‘Muxes’: Meet the Highly Respected Third Gender Celebrated in Mexico

Every November in Juchitán, Oaxaca, the four-day long celebration ‘La Vela de las Auténticas Intrépidas Buscadoras del Peligró’ (The Celebration of the Bold Seekers of Danger) takes over the streets, as locals gather in honor of the members of their third gender.


Muxes (pronounced Moo-Shay) are born men, but are trained from a young age by their family and friends to dress and live as women, in a Zapotec tradition that began before the Spanish colonisation of Mexico. They are considered a blessing in Zapotec culture, with most families consisting of one Muxe, who now often resumes the role of caretaker in the family.


“Sons and daughters get married and have families of their own, so the person that stays to care for the parents is the muxe. That’s why they are so highly valued.” Pedro Martinez Linares, muxe.

In Juchitán and all over the country, muxes are revered and enjoy much respect and admiration. Locals say that they have “fallen from a broken pocket of San Vicente Ferrer”, the patron saint of Juchitan, during his holy walk over the town (a local expression to say they are lucky, chosen people). Muxes have found place in the economic and political activities of their culture, many working in positions of power, in business, healthcare and congress.


Los Muxes (which in Zapotec language means homosexual) are a distinct third gender. They are not necessarily gay. Some take female lovers, some take male lovers. And while many dress as women (these are called Vestidas), some do not. The less common Pintadas wear make up but dress as men.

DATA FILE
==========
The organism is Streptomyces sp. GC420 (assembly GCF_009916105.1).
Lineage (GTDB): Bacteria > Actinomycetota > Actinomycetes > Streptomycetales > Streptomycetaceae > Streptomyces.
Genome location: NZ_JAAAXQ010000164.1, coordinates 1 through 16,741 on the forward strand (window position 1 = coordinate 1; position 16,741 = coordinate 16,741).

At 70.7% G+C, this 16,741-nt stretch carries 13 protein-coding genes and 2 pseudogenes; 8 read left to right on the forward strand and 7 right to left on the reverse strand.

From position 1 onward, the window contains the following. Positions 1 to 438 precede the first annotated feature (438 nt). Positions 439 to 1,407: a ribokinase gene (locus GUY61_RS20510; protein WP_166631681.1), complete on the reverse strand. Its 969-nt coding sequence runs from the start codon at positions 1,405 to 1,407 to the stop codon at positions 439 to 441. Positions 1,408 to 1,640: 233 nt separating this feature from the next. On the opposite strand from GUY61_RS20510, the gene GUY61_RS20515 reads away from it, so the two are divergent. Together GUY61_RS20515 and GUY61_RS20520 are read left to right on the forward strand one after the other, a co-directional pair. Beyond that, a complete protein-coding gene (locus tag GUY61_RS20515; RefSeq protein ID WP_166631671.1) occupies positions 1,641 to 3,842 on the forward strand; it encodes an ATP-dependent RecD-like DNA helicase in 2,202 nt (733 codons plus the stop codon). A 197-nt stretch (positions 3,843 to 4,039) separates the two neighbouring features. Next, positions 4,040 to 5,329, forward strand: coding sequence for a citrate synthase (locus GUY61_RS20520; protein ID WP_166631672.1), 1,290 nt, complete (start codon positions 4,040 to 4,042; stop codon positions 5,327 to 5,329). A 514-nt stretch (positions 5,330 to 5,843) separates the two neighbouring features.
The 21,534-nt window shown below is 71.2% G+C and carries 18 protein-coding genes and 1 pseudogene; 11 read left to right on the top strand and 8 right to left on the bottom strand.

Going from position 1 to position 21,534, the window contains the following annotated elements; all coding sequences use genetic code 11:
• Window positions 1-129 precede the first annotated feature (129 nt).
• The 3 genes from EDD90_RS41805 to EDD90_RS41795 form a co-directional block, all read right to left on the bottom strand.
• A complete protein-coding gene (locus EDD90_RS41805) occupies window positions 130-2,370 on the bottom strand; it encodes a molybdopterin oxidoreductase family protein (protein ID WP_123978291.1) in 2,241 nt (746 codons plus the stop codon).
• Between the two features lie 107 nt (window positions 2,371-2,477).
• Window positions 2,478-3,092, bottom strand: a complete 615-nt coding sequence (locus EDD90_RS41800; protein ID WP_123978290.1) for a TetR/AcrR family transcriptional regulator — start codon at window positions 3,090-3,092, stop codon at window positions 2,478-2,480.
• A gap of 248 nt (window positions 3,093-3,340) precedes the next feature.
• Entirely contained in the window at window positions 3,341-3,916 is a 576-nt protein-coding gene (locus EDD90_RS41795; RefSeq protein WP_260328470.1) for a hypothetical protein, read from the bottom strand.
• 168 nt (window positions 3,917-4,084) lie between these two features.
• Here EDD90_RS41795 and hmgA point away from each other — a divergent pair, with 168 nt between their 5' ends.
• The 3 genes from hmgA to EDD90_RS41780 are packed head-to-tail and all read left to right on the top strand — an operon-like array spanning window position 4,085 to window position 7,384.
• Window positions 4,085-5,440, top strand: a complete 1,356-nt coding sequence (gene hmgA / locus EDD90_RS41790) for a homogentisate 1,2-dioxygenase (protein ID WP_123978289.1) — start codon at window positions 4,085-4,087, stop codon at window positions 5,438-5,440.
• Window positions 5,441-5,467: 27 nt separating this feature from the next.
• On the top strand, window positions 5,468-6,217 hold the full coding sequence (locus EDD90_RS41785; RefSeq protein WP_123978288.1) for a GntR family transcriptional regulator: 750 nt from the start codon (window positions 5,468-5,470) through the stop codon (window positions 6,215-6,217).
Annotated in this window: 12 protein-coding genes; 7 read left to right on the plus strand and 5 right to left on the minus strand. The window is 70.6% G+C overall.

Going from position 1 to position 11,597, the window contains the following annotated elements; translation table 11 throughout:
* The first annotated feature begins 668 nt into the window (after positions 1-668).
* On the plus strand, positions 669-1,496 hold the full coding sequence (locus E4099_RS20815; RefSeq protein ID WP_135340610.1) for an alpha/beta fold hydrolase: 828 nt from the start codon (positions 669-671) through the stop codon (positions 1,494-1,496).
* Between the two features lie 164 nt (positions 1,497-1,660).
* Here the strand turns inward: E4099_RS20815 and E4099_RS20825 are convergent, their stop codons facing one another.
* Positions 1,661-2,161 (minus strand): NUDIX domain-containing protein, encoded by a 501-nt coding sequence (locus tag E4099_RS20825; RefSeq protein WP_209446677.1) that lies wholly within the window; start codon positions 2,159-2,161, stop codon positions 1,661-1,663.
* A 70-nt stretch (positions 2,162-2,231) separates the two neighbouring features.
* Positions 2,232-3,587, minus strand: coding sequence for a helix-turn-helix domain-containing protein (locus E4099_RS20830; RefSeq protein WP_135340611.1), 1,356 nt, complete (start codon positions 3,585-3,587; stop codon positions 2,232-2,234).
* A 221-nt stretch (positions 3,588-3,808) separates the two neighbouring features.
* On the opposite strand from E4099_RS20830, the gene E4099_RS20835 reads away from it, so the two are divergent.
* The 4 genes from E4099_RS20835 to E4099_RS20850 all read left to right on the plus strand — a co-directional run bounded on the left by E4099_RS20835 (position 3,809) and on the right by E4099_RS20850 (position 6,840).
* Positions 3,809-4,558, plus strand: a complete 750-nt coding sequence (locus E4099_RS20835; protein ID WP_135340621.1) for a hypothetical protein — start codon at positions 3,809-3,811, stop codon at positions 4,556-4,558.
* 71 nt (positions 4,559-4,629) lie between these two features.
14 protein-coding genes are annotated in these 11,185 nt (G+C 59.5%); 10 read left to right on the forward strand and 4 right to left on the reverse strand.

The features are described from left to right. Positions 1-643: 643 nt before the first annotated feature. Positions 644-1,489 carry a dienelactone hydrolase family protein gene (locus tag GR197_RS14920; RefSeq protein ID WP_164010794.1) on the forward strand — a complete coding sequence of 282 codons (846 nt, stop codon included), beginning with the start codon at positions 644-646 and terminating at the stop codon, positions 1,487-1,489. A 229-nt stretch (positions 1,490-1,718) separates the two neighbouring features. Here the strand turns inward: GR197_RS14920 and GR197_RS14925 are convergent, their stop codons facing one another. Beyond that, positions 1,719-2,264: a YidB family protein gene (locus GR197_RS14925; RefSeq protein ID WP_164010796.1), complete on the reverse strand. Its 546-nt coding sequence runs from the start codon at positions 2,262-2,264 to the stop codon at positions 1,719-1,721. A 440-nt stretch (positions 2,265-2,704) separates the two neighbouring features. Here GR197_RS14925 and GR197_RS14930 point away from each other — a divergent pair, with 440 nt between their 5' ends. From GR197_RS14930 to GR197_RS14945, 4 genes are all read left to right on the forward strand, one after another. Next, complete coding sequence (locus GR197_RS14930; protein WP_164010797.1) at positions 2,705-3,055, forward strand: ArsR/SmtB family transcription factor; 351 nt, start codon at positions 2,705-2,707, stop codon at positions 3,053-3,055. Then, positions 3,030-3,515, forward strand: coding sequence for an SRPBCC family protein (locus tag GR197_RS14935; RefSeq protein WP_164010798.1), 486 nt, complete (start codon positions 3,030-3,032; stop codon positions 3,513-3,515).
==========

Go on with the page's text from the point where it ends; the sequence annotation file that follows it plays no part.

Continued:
”I’m not a man… I’m not a woman… I’m a Muxe and there is a place for everybody in the Vineyard of Lord” – Felina, 36-year-old Muxe.

Each year, up to 5,000 other men, women and muxes come together for the huge, four-day celebration which ends in the crowning of the Queen.


The celebration has grown vastly over the past 40 years, since its beginning as a humble reunion-style party for a few older muxes celebrating their lives together. Today, it stands as a booming testament to a tradition that has withstood time and its many political and cultural upheavals and conflicts.

Image credits: Nicola “Ókin” Frioli, Erin Lee Holland, Ann Summa

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